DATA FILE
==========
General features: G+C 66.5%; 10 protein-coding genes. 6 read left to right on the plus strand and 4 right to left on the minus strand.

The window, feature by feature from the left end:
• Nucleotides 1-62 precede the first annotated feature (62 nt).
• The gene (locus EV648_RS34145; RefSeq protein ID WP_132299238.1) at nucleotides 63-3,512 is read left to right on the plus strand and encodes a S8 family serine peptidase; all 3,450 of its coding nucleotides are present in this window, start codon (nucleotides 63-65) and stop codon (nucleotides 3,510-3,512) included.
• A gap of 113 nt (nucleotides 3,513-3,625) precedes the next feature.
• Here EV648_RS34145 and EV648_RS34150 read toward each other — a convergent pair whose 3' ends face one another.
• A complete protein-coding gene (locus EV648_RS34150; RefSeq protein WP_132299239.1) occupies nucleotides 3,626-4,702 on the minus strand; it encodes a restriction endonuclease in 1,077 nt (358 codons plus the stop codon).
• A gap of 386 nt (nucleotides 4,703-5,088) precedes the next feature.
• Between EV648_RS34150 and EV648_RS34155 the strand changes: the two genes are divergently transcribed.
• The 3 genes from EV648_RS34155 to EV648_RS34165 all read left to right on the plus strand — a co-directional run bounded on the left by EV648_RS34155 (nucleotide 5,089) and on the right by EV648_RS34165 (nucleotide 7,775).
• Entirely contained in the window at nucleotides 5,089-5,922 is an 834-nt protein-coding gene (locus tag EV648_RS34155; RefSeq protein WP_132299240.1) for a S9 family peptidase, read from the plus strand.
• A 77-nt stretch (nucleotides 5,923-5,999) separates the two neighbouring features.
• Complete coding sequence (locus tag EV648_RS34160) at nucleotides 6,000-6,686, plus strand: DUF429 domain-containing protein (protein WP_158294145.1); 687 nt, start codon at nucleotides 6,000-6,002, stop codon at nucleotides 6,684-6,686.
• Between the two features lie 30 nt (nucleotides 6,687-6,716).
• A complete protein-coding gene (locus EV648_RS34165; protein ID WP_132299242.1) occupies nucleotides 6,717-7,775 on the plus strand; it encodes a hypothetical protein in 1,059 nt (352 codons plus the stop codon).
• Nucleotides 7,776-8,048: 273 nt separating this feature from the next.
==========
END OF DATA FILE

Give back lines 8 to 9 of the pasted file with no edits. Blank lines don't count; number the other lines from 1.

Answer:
• A gap of 386 nt (nucleotides 4,703-5,088) precedes the next feature.
• Between EV648_RS34150 and EV648_RS34155 the strand changes: the two genes are divergently transcribed.